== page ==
Ivan Matveevich Vinogradov

from Wikipedia, the free encyclopedia
Grave bust of Vinogradov in the Novodevichy Cemetery

Ivan Matveyevich Vinogradov ( Russian Иван Матвеевич Виноградов ; born September 2nd . Jul / 14. September  1891 greg. In Miloljub, in Ujesd Velikiye Luki , Pskov Governorate ; † 20th March 1983 in Moscow ) was a Soviet mathematician who was one Co-founder of modern analytical number theory applies.

life and work

Vinogradov was the son of a priest . He grew up in Velikije Luki and studied from 1910 at the University of Saint Petersburg with Andrei Markov and James Victor Uspensky, among others . In 1915 he graduated. His work on the distribution of square scraps earned him a scholarship to do a doctorate. In 1918 he was a lecturer at the newly established Perm University , where he became a professor in 1919. In 1920 he became professor at the Polytechnic Institute in Saint Petersburg and at the same time lecturer at the university. In 1925 he became professor and head of the department for probability theory and number theory. In 1934 he became the head of the newly founded Steklov Institute for Mathematics in Leningrad, in the establishment of which he played a key role. After the institute moved to Moscow, it was temporarily headed by Sergei Lwowitsch Sobolew , but from 1947 Vinogradov took over the management again, which he held until his death.

Winogradow developed a method for evaluating trigonometric sums of shape


where the sum extends over all prime numbers below a bound and is a real number. Such sums first explored Hermann Weyl in 1916 in analytic number theory, and they were of Godfrey Harold Hardy and John Edensor Littlewood developed into a powerful tool in number theory ( Circle Method , circle method ). 1937 attracted Vinogradov stir when he proved with his methods that almost all (more precisely all sufficiently large) odd numbers are the sum of three primes ( Vinogradov's theorem ) and thus an important advance in the (weak or ternary) Gold Bach's guess making could . Winogradov also applied his method to other problems of additive number theory such as the Waring problem .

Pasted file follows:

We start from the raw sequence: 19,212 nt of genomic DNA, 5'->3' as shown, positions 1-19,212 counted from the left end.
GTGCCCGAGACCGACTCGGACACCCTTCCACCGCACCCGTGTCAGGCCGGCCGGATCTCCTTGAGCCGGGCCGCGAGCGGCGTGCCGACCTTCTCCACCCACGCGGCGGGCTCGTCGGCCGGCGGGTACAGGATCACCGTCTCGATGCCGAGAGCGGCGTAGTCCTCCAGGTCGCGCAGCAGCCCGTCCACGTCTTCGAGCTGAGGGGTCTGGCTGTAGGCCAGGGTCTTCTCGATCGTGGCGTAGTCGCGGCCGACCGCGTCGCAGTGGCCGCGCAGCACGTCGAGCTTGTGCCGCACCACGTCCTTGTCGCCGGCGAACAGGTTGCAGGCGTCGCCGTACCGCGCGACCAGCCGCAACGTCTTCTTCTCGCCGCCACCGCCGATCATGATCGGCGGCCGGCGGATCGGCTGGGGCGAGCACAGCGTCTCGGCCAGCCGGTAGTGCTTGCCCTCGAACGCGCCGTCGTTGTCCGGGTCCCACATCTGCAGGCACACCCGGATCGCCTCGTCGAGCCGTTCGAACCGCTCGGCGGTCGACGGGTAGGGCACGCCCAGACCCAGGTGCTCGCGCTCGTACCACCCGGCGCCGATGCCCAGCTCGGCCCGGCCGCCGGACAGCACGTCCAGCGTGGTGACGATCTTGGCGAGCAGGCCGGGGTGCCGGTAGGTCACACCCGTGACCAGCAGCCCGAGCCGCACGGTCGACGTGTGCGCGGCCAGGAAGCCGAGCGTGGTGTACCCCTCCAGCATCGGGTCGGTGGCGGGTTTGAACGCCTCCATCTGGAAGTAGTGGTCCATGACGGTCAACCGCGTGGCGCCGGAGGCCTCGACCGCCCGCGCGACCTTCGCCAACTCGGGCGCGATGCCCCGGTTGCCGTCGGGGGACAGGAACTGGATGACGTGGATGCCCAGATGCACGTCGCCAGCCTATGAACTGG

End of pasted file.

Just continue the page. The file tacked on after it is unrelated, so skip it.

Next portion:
Vinogradov played an inglorious role in the implementation of anti-Semitic activities in the Soviet scientific community ( Lev Pontryagin was also important ) and operated the release of Jewish employees at the Steklov Institute in Leningrad almost as a personal crusade .

Vinogradov received the Stalin Prize (1941), the Lenin Prize (1972) and the State Prize of the USSR (1983). He was twice Hero of the Soviet Union (1945, 1971) and received the Lomonosov Gold Medal (1970). In 1942 he became a member of the Royal Society and the American Philosophical Society . In 1962 he was elected a member of the Leopoldina . Since 1946 he was a corresponding member of the Académie des sciences .

In 1966 he gave (with AG Postnikov) a plenary lecture at the International Congress of Mathematicians in Moscow ( Recent Developments in Analytical Number Theory ).

He should not be confused with the number theorist Askold Ivanovich Vinogradov (from the Bombieri- Vinogradov theorem).


Web links


  1. Winogradow, Doklady Akad. Nauk SSR, Vol. 15, 1937, pp. 291-294
  2. ↑ In 1923 Hardy and Littlewood proved this statement with their circle method, assuming the generalized Riemann hypothesis . Winogradov proved this without any preconditions using the circle method and his method of estimating trigonometric sums.
  3. Masha Gessen, Perfect Rigor , Houghton Mifflin Harcourt, 2009, p. 103
  4. ^ Biography of Vinogradov on the website of the Russian Academy of Sciences. Retrieved June 2, 2020 .
  5. Member History: Ivan M. Vinogradov. American Philosophical Society, accessed November 14, 2018 .
  6. Member entry of Ivan M. Vinogradov at the German Academy of Natural Scientists Leopoldina , accessed on June 12, 2016.
  7. ^ List of former members since 1666: Letter V. Académie des sciences, accessed on March 12, 2020 (French).